I like Dollar Tree better than other dollar stores but you have to say their business model is flaky at best. Not only do they have hardly any employees but they pay minimum to those they do have. And given the trends their scheme of selling super cheap but often adequate Chinese merch could be on the way out.

      I’m told that out West the Dollar Trees don’t even have cashiers now and are self checkout only. Maybe robo guards could be added.

    2. JBird4049

      Follow the money as always.

      There is not enough jobs, housing, or healthcare.

      The local government instead of using its own agencies and employees gets grants for the parasitic NGOs who do too little, take too long, and cost too much while making sure that the money stream both for it and the local politicians never ends. Solving the problem means it ends.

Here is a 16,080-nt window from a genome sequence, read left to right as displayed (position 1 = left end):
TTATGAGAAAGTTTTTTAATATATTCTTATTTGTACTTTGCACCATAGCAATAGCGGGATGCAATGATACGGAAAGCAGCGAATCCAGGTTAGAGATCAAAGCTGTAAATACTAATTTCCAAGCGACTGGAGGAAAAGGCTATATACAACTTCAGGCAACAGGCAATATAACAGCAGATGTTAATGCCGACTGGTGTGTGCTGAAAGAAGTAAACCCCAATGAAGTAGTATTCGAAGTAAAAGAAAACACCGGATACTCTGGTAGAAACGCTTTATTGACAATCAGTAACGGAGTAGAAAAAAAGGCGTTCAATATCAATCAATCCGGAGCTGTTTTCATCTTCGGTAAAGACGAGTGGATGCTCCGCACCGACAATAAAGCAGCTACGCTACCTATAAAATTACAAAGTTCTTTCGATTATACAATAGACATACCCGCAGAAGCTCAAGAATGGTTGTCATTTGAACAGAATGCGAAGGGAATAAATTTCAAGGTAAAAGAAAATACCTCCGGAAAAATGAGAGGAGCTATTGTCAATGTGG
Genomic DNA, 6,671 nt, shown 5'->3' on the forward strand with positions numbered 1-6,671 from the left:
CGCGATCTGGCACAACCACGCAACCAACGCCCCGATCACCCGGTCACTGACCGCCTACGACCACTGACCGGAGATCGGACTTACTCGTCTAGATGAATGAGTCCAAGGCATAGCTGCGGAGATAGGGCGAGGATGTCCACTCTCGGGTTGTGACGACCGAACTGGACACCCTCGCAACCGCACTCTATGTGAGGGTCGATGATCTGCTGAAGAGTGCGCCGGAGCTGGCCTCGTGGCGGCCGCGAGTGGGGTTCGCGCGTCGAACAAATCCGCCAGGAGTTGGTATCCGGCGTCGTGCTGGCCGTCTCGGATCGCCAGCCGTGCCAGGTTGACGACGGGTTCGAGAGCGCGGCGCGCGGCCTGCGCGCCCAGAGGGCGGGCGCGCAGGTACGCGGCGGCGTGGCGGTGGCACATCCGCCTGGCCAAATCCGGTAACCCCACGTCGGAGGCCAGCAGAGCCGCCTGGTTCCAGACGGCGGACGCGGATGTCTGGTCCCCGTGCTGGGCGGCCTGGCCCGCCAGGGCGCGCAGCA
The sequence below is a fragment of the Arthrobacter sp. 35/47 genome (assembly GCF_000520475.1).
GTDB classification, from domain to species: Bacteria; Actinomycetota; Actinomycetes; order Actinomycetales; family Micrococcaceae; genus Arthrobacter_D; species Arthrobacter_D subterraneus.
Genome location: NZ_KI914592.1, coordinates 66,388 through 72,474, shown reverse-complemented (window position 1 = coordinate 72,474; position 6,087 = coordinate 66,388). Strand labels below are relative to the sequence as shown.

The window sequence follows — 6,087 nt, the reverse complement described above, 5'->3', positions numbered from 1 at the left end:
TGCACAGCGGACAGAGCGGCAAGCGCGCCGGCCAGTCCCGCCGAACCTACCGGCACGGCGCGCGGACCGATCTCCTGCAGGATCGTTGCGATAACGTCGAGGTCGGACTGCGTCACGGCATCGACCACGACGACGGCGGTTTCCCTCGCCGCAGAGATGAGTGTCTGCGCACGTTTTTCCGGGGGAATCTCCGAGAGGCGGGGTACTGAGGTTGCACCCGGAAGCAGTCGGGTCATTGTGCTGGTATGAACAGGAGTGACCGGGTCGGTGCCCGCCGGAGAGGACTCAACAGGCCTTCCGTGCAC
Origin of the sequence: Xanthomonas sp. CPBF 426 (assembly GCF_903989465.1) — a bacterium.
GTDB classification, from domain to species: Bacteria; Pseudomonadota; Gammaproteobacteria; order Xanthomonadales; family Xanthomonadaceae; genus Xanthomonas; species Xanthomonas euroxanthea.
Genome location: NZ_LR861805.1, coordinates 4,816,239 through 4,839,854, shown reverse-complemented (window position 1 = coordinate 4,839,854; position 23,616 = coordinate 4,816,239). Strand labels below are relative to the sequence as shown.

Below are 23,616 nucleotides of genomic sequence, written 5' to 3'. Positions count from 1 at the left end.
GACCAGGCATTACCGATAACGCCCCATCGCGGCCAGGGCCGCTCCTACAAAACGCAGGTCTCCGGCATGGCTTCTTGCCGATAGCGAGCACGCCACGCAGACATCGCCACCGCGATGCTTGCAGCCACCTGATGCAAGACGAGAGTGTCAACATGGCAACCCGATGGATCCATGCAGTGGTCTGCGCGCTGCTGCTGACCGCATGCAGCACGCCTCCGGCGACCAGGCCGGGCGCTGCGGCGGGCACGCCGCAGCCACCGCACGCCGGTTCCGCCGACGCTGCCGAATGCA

The supposed activists are usually ignorant, performative cosplayers more interested in appearing virtuous, fellating their egos, and buffing their CVs for future gigs.

      The police do not want to get involved unless they need to fill their quotas or they have to take down a camp for political reasons. Any criminal work becomes dictated by political considerations, not community needs. Note that the police are more likely to become corrupt, brutal, and incompetent in these areas.

      The homeless people are shoved into the most isolated, political weak areas, which become sacrifice zones; anyone who does not have a home is forced to stay with the people with the most serious conditions and surrounded by drug users and dealers, thieves, and chaos. If they were of sound mind and body at first, they quickly lose it.

      Companies like the Dollar Store underpaid and understaff their businesses, which means poor service, horrible conditions, and massive amounts of theft. If they actually adequately staffed and paid their stores including adding some security, they would not have problems.